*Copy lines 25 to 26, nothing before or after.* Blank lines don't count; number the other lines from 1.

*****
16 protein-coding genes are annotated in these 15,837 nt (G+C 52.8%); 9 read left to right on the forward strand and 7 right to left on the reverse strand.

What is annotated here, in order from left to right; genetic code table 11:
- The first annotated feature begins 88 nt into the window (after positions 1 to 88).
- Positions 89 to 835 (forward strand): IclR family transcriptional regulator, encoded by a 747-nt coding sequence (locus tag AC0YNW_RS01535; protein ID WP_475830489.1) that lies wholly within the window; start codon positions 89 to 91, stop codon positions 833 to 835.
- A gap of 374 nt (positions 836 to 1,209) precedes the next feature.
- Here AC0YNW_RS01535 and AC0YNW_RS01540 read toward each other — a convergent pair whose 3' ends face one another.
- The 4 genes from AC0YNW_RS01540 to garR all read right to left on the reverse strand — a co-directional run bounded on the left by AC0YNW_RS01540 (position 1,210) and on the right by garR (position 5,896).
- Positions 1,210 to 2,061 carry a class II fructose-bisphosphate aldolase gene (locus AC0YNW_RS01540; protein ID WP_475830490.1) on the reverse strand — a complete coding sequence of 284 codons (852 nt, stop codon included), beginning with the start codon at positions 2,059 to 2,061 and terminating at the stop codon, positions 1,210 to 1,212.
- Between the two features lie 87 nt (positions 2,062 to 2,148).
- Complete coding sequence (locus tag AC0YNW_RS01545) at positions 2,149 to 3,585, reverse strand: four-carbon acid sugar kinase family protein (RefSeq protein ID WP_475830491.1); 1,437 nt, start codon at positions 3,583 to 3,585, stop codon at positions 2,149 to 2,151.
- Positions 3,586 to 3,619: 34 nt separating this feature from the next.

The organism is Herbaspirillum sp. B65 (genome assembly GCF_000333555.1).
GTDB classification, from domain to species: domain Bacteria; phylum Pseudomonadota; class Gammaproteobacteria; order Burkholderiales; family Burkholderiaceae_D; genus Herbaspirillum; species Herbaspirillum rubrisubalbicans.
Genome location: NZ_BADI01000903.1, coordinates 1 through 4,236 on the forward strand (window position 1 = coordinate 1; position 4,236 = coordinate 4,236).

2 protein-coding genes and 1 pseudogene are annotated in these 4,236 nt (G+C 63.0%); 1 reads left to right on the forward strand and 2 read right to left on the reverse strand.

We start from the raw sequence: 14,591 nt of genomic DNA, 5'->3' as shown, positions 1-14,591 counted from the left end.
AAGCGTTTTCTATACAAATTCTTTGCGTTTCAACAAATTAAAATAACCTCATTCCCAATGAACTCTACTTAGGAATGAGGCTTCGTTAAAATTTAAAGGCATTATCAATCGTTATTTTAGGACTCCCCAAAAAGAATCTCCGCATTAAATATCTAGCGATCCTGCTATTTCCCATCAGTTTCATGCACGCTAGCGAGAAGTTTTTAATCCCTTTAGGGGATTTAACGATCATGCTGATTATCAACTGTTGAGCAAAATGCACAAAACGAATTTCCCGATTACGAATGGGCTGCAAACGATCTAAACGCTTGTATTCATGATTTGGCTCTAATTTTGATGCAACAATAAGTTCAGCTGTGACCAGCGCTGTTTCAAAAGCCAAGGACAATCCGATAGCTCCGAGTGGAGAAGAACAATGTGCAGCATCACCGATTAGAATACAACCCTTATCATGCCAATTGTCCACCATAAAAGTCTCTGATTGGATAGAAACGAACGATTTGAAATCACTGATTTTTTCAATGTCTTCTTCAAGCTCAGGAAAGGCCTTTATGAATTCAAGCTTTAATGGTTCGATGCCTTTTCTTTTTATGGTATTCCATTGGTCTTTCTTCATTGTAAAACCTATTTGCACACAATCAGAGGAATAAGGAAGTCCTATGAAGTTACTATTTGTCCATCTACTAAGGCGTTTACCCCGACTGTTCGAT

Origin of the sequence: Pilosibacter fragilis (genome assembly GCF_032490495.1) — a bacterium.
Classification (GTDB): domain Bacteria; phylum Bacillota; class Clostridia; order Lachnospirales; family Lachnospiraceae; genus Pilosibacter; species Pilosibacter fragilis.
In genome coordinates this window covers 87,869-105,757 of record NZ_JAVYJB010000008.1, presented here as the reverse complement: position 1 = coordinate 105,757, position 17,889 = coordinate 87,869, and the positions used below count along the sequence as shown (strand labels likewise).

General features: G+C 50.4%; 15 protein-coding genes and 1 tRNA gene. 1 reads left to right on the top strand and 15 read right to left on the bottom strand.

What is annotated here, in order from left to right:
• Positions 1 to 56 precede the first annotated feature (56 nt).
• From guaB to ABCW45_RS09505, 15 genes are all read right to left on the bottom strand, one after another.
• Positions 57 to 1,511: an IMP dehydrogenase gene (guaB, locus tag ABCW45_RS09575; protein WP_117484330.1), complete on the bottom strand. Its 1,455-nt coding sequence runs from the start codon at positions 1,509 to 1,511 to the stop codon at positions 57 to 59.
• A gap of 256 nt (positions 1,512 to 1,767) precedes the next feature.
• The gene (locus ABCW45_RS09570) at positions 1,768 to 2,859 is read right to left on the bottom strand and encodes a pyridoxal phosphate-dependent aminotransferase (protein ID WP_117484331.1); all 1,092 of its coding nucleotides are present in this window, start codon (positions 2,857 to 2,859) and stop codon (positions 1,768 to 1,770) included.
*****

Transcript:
• Positions 57 to 1,511: an IMP dehydrogenase gene (guaB, locus tag ABCW45_RS09575; protein WP_117484330.1), complete on the bottom strand. Its 1,455-nt coding sequence runs from the start codon at positions 1,509 to 1,511 to the stop codon at positions 57 to 59.
• A gap of 256 nt (positions 1,512 to 1,767) precedes the next feature.